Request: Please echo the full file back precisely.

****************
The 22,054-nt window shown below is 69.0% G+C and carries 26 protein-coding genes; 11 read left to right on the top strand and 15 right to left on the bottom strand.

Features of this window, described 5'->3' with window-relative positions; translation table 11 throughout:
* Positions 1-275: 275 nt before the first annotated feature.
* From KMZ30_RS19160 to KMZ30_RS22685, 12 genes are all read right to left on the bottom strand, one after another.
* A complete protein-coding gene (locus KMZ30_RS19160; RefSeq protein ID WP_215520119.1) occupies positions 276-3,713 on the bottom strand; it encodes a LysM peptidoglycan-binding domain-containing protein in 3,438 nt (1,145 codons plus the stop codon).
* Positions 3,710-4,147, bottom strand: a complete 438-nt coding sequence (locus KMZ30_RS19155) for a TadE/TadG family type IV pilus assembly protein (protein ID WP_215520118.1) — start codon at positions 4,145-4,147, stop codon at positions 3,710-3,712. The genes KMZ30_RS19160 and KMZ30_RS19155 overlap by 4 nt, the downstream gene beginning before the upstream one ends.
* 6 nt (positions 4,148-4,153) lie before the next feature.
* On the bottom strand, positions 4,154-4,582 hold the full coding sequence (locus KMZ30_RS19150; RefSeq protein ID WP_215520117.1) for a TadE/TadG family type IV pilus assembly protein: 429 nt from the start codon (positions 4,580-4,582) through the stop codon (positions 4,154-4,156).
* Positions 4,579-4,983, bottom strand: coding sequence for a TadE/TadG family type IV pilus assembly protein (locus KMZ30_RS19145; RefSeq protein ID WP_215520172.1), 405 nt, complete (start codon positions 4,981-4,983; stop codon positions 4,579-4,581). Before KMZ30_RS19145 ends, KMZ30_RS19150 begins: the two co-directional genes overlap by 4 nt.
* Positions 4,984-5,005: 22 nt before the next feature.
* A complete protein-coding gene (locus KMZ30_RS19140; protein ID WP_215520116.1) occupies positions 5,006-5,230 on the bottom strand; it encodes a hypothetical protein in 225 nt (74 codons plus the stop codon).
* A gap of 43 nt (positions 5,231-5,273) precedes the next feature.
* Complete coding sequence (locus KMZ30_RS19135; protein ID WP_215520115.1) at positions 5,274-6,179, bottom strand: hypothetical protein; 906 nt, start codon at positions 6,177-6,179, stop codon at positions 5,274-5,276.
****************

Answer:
The 22,054-nt window shown below is 69.0% G+C and carries 26 protein-coding genes; 11 read left to right on the top strand and 15 right to left on the bottom strand.

Features of this window, described 5'->3' with window-relative positions; translation table 11 throughout:
* Positions 1-275: 275 nt before the first annotated feature.
* From KMZ30_RS19160 to KMZ30_RS22685, 12 genes are all read right to left on the bottom strand, one after another.
* A complete protein-coding gene (locus KMZ30_RS19160; RefSeq protein ID WP_215520119.1) occupies positions 276-3,713 on the bottom strand; it encodes a LysM peptidoglycan-binding domain-containing protein in 3,438 nt (1,145 codons plus the stop codon).
* Positions 3,710-4,147, bottom strand: a complete 438-nt coding sequence (locus KMZ30_RS19155) for a TadE/TadG family type IV pilus assembly protein (protein ID WP_215520118.1) — start codon at positions 4,145-4,147, stop codon at positions 3,710-3,712. The genes KMZ30_RS19160 and KMZ30_RS19155 overlap by 4 nt, the downstream gene beginning before the upstream one ends.
* 6 nt (positions 4,148-4,153) lie before the next feature.
* On the bottom strand, positions 4,154-4,582 hold the full coding sequence (locus KMZ30_RS19150; RefSeq protein ID WP_215520117.1) for a TadE/TadG family type IV pilus assembly protein: 429 nt from the start codon (positions 4,580-4,582) through the stop codon (positions 4,154-4,156).
* Positions 4,579-4,983, bottom strand: coding sequence for a TadE/TadG family type IV pilus assembly protein (locus KMZ30_RS19145; RefSeq protein ID WP_215520172.1), 405 nt, complete (start codon positions 4,981-4,983; stop codon positions 4,579-4,581). Before KMZ30_RS19145 ends, KMZ30_RS19150 begins: the two co-directional genes overlap by 4 nt.
* Positions 4,984-5,005: 22 nt before the next feature.
* A complete protein-coding gene (locus KMZ30_RS19140; protein ID WP_215520116.1) occupies positions 5,006-5,230 on the bottom strand; it encodes a hypothetical protein in 225 nt (74 codons plus the stop codon).
* A gap of 43 nt (positions 5,231-5,273) precedes the next feature.
* Complete coding sequence (locus KMZ30_RS19135; protein ID WP_215520115.1) at positions 5,274-6,179, bottom strand: hypothetical protein; 906 nt, start codon at positions 6,177-6,179, stop codon at positions 5,274-5,276.